Both candidates running for state superintendent agree that the state’s ISTEP exam has to go.

But they disagree about what should replace it.

For Incumbent Glenda Ritz, a Democrat, the ideal test is one given on a computer in which questions get more difficult as children answer questions correctly and easier as they get them wrong.

In contrast to the current ISTEP model in which students essentially either pass or fail, Ritz’s dream test would be given in parts throughout the year, culminating in a single score that could be used for state accountability. Breaking the test up, she says, makes the results less about punishing students and schools who score poorly and more about giving teachers useful information that they could use to help kids.

“I want to know where children actually do perform and how they grow over time instead of using the pass-fail approach that we’ve been using that does not inform teaching and learning,” Ritz said.

READ: Find more on this year's races for superintendent, governor and IPS school board.
READ: Find more on this year’s races for superintendent, governor and IPS school board.

Ritz’ Republican challenger, Yorktown Superintendent Jennifer McCormick, had been vague about what kind of test she’d like to see Indiana students take, but recently revealed some key points at a candidate forum in late August. She has been clear about one thing: She’s no fan of Ritz’s leadership on the issue.

“Educators in the trenches are tired of the chaos, drama, and blaming,” she wrote in a press release after a key meeting on the future of testing in the state. “We deserve solutions.”

The future of ISTEP has been heavily debated for years, especially since the Indiana General Assembly voted last spring to scrap the decades-old ISTEP exam for a better option. The test had been plagued by computer glitches and scoring delays and had long been resented by educators who thought it took too long to administer and wasted too much valuable classroom time.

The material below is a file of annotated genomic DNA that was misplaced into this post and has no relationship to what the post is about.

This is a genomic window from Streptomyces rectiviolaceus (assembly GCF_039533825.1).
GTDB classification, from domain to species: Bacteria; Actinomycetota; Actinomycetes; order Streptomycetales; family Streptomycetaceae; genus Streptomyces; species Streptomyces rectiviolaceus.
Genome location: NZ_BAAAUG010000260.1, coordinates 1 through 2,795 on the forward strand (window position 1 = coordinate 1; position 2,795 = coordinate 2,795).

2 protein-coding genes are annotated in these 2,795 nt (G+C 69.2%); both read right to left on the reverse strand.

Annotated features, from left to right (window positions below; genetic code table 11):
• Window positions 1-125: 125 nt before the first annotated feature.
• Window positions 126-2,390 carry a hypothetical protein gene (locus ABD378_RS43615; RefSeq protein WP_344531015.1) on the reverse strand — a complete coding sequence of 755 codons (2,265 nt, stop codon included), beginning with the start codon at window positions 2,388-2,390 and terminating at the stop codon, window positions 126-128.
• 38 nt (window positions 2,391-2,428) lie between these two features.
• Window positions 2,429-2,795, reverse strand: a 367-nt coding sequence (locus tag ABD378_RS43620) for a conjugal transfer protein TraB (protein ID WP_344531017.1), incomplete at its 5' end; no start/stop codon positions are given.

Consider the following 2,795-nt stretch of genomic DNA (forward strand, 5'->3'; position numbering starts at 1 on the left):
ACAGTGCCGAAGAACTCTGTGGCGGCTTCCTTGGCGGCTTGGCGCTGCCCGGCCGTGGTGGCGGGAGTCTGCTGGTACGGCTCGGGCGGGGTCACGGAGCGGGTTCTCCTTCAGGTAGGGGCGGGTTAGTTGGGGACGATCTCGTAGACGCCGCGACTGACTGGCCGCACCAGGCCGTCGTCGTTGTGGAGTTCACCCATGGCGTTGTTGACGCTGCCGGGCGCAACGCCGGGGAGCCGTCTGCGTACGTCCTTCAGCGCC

A state committee is now charged with figuring out a new plan for the exam to send to lawmakers by Dec. 1. Ritz serves on the committee and has spelled out a plan for testing that proposes a new structure for ISTEP’s replacement. She’s also lobbied for years to eliminate the state’s reading test and possibly cut the exam now used to determine whether high school students need extra help. In general, she says, she wants tests to take less time and be less redundant.

“You always want to strive to have less assessment and more teaching, always,” Ritz said.

McCormick agrees that testing should take up less classroom time but had not taken strong stands on what future tests should look like before the forum. When asked by Chalkbeat to comment on her vision for what the state should do next, she focused on the process for creating the new exam, not the exam itself, calling the current process “backwards.”

Instead of trying to figure out what the test should look like and then figure out how to use the results it provides, McCormick says the state should think about the process differently. She called for schools to have more say in determining details of their testing programs to best fit their districts’ needs.

“It would be important to look at what do we want to measure, and what does that accountability piece need to look like?” she said. “Then we can have an assessment for what it is we want to monitor.”

At the August forum, McCormick said she would be in favor of adopting the SAT, or something like it, for high school students and keeping a simple, ISTEP-like test for elementary and middle school students.

This story has been updated to reflect some of McCormick’s views on testing.